The future of the Riversdale St John first response unit is uncertain given the low numbers of volunteers staffing the service.
Trainee station manager Dana Davis said there were only six members in the team and four were nearing retirement.
“If we don’t get recruits soon our area is at risk of losing this service,” Mrs Davis said.
In the past the team has covered an area encompassing Athol, Dipton, Waikaia and Gore.
“We cover such a wide area it’s not just going to affect this little town.”
There were times when the station had to turn down a request for help because no-one was available to staff the ambulance.
The station needed more volunteers who lived close to Riversdale.
“We require our volunteers to be within five or so minutes of the station.”
Being a volunteer did not require people to be on call 24 hours a day.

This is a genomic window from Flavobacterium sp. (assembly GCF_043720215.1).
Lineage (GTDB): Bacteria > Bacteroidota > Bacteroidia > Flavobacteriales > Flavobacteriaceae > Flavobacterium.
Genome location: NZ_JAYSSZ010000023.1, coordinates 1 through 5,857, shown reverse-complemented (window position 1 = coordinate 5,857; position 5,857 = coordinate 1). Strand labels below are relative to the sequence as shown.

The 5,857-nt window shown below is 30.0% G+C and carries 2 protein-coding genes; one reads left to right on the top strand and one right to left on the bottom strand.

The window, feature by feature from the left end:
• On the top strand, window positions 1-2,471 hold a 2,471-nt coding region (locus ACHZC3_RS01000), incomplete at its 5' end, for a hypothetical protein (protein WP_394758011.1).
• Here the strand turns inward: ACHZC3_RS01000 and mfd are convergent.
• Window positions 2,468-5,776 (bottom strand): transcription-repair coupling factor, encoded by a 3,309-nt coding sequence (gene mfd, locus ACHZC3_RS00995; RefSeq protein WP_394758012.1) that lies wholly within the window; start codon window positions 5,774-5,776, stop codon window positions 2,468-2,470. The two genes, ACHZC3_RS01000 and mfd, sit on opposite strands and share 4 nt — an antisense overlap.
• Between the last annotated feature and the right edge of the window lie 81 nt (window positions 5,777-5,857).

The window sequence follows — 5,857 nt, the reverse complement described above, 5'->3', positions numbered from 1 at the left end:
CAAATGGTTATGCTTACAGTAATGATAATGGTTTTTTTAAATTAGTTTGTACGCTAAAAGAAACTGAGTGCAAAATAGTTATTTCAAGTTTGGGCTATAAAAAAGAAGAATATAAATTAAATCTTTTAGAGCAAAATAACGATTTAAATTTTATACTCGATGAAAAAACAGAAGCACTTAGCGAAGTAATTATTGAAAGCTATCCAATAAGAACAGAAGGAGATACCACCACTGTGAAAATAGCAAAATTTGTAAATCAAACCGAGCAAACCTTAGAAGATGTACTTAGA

“It’s what you can give when you can give it.
“We are well aware families come first.”
Mrs Davis said she had been volunteering for nine years and enjoyed the experience.
“I like the feeling of helping people.
“It’s not everybody’s cup of tea, but it seems to be mine.”
Station manager David Hurley said it was important the station had new volunteers before present members retired.
“It’s important they come on board now so they are trained with experienced staff,” Mr Hurley said.
The ambulance attended about 140 callouts last year.
“There has been a gradual increase over the past 10 years.
“Ten years ago we were doing about 80 callouts.”
The station would hold an open day on Sunday from 1pm-4pm so people could visit and find out more about volunteering.
“Everybody’s most welcome to come and bring their families to look through the ambulance and station.”
St John Hokonui territory manager Jan Douglas said volunteer first responders provided a critical link, supporting patients in their community who would otherwise wait a long time for an ambulance response.
“St John remains committed to supporting volunteer-led first response units around New Zealand.
“However, like many organisations, [it] is finding it increasingly difficult to attract and retain volunteers and the loss of dedicated volunteers is always hard-felt.”